With the men’s basketball program drowning in another losing season, Boston College’s decision Monday to fire head coach Jim Christian wasn’t necessarily surprising. Parting ways with five games left in the season was unexpected.
Despite a 78-132 overall record and a 26-94 record in the Atlantic Coast Conference, Christian’s seven-year run was the longest since Al Skinner (1998-2010), the winningest coach in program history.
“I know that Jim gave everything that he had into leading our program and mentoring our student-athletes,” athletic director Pat Kraft said in a statement. “Ultimately, the program is not headed in the right direction and though I hesitate to make a midseason coaching change in any sport, now is the right time for us to look forward. We wish Jim and his family all the best in their future endeavors and thank them for their service to Boston College.”
Kraft was unavailable for comment.
Assistant coach Scott Spinelli will serve as interim head coach. The search for Christian’s replacement will begin immediately. Kraft has yet to decide whether he will handle the search himself or hire a search firm.
This season, complicated from the beginning by the unusual circumstances of the COVID-19 pandemic, proved to be rock bottom for Christian. After opening the season with a near-upset of No. 3 Villanova and then beating Rhode Island, the Eagles (3-13, 1-9 ACC) lost eight of their next nine, including a 101-63 beating by Syracuse that is the worst loss at Conte Forum in program history.
The Eagles had five games postponed due to COVID protocols, and have lost three straight since.
Christian was in the first year of a two-year extension he signed in 2018. While there were rumblings a year ago that his time at the Heights might be running out, then-athletic director Martin Jarmond chose to bring him back for another season amid the uncertainty — along with the unknown financial ramifications — of the pandemic.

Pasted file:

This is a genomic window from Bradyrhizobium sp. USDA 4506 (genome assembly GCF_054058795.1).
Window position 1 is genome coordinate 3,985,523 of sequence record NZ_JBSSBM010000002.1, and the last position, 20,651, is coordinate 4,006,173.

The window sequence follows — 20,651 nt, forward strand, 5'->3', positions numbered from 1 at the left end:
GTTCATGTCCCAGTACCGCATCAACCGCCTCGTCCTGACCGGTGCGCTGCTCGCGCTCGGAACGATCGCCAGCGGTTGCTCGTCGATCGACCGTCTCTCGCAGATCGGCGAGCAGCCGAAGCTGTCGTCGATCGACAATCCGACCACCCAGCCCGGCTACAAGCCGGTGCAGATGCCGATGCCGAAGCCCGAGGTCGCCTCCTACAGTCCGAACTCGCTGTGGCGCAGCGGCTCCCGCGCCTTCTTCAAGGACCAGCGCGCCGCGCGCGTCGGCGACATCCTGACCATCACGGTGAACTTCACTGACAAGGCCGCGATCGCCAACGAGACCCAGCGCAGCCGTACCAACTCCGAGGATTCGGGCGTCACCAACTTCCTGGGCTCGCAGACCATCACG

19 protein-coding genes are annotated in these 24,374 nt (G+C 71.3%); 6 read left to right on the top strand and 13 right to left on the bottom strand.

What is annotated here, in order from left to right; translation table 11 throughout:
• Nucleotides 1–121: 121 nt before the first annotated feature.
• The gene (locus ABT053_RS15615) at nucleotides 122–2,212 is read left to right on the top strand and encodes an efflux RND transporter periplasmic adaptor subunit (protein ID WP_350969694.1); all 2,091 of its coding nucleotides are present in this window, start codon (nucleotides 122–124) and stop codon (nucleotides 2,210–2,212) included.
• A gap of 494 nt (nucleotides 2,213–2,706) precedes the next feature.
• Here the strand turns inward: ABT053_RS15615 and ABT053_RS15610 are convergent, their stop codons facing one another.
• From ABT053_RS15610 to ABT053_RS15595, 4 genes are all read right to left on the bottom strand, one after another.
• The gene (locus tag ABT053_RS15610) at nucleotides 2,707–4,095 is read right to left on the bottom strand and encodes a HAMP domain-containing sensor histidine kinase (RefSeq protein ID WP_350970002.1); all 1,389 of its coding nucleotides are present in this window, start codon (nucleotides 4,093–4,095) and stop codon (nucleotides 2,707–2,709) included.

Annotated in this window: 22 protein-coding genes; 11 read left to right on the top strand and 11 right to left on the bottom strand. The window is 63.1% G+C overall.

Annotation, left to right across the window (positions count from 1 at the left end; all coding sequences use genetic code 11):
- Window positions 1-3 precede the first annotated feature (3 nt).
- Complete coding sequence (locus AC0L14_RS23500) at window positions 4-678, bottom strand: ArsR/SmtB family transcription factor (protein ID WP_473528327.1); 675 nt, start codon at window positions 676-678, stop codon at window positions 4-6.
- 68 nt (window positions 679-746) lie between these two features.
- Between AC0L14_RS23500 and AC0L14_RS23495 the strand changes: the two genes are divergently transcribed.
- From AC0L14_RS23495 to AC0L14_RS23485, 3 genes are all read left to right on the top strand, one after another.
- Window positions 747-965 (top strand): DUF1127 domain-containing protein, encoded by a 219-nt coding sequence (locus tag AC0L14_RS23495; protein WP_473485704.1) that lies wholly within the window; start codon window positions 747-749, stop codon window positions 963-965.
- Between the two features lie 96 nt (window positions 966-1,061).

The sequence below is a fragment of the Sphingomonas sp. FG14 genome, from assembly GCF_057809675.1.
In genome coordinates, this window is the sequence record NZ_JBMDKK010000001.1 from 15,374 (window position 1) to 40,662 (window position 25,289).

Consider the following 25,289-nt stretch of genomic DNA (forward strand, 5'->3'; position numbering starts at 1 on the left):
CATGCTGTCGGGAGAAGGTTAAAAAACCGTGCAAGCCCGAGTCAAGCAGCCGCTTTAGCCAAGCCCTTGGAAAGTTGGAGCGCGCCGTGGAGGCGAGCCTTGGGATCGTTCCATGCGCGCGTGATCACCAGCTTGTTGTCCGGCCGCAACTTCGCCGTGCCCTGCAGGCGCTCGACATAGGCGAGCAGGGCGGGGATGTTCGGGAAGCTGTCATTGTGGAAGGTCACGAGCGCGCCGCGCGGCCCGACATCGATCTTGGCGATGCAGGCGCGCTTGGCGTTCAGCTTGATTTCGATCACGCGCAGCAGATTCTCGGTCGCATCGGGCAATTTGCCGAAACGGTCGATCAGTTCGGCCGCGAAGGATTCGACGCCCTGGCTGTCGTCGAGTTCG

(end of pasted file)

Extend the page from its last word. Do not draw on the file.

Christian was optimistic that the backcourt of Wynston Tabbs and Jay Heath would give the Eagles enough firepower. Instead, BC’s offense is 10th in the conference and doing nothing to mask easily the ACC’s worst defense.
Tabbs’s campaign also ended on Monday, as the school announced the sophomore guard will miss the remainder of the season due to a violation of the university’s COVID-19 protocols. Tabbs, BC’s second-leading scorer, has not played since the Eagles resumed following their five postponements.
Christian had two players move on to the NBA: Jerome Robinson was drafted by the Clippers in 2018 and now plays for Washington, while Ky Bowman landed with the Golden State Warriors as an undrafted free agent in 2019 and now plays for the Clippers G-League affiliate. The height of his tenure came with both in 2017-18, when the Eagles won 19 games, reached the third round of the ACC tournament, and went to the National Invitational Tournament — their first postseason appearance since 2011.
That was Christian’s lone winning season, however, and BC’s last NCAA appearance remains in 2009, Skinner’s next-to-last season. BC has spent more than a decade trying to rebuild its basketball program after an ugly split with Skinner in 2010. The largest takeaway over that time has been that to be successful in a conference as competitive as the ACC, the university will have to make a deeper investment in the program.
The school is expected to take at least one step by building a new practice facility for men’s and women’s basketball. The programs currently share Power Gym at Conte Forum with the volleyball team.
In the meantime, the Eagles still have a season to finish. They travel to face Georgia Tech on Wednesday.
“I am confident that our student-athletes will compete hard down the stretch in this most unusual year with our full support,” Kraft’s statement read. “We will begin a national search immediately to find a new leader of our young men on the Heights.”
Julian Benbow can be reached at email@example.com.